Peter Sau's one-man show gives a nod to the late Kuo Pao Kun
After a decade-long career in theatre, Peter Sau is taking a long hard look at himself by roping in some "friends".
As part of the Esplanade's Studios season, the actor/director is staging Tell Me When to Laugh and When to Cry, a one-man show where he gets under the skin of some characters he has played through the years.
With help from some dolled up mannequins, Sau has resurrected an array of roles. There's Mosquito Man, the civil servant obsessed with dengue mosquitos from Cake's Nothing; Mother Men Sao, the sexually-repressed housewife who's also on the censorship board, from Drama Box's House Of Sins.
You also have the HIV-positive Daniel from Checkpoint Theatre's A Language Of Their Own; the taxi driver Branson from W!ld Rice's Cooling Off Day; and a new persona that embodies his other campy characters in Gaga Peterina.
Throughout his first one-man performance since 2005's Teochew Porridge, the lives of the characters collide with each other even as they "interact" with Sau himself.
But it's more than a celebratory parade of characters-as part of the ongoing Kuo Pao Kun Festival, Tell Me When To Laugh is also an unconventional tribute to a mentor.
Sau, who was a student in the pioneering batch of the late theatre doyen's Theatre Training and Research Programme in 2001, said it was triggered by his beloved teacher's 10th death anniversary this year.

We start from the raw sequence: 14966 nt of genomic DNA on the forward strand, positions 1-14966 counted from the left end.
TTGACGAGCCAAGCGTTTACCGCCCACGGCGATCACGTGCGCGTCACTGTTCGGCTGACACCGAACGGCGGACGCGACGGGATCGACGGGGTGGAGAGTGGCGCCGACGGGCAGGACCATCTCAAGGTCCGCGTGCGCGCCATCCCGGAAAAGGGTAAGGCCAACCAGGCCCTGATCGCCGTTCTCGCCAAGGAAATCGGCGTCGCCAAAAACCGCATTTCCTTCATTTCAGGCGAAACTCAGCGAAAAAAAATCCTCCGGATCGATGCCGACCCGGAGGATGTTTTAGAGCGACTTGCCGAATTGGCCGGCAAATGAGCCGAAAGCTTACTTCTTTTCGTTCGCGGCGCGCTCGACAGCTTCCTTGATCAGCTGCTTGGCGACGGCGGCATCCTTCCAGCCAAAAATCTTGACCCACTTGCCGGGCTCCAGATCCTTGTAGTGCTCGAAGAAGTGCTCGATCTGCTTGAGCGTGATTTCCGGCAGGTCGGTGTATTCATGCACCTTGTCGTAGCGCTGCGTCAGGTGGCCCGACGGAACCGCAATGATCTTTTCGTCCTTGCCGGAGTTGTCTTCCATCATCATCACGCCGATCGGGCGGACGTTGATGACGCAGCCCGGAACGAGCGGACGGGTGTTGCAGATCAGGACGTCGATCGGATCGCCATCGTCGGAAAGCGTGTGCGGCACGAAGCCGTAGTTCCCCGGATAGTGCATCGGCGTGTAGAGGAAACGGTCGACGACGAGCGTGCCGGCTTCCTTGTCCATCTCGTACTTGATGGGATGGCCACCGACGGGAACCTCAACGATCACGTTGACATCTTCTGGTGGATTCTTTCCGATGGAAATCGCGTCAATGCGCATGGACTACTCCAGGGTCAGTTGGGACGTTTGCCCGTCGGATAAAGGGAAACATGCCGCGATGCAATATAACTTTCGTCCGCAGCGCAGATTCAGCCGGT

"I learned a lot from him and I was thinking of whether I should be staging another KPK play like other companies and individuals. But as a student, I think I've learned more than beyond his work - and I've realised I've been so lucky to work with so many other directors and playwrights," said Sau.
While there is a subtle direct nod to Kuo in the show (one of the characters will be uttering lines from Descendants Of The Eunuch Admiral), it was his spirit of creativity more than anything else that inspired Sau.
"It was the integrity of the individual voice, which is found throughout his plays, from The Spirits Play to Sunset Rise. And before he passed on, he did tell me, Peter, you have to keep reviewing yourself. Which is why I wanted to revisit that space again," he said.
Which is where the characters come in. "I love playing people on the fringe, people who may look normal but are actually larger than life. There is a part in all of us that is fringe-the pent-up emotions and secret desires we all have," said Sau.
And in keeping with his mentor's treasured advice to take stock of the past to forge ahead, he pointed out that he isn't merely reprising his characters. "It's a continuation. People think that when a play's over, the characters' lives have ended. But that is not so - they live in me."
Tell Me When To Laugh And When To Cry runs from Aug 8 to 11, 8pm, Esplanade Theatre Studio. Tickets at S$25 from Sistic.
By Mayo Martin
01 August 2012
Peter Sau as Mosquito Man in Tell Me When To Laugh And When To Cry.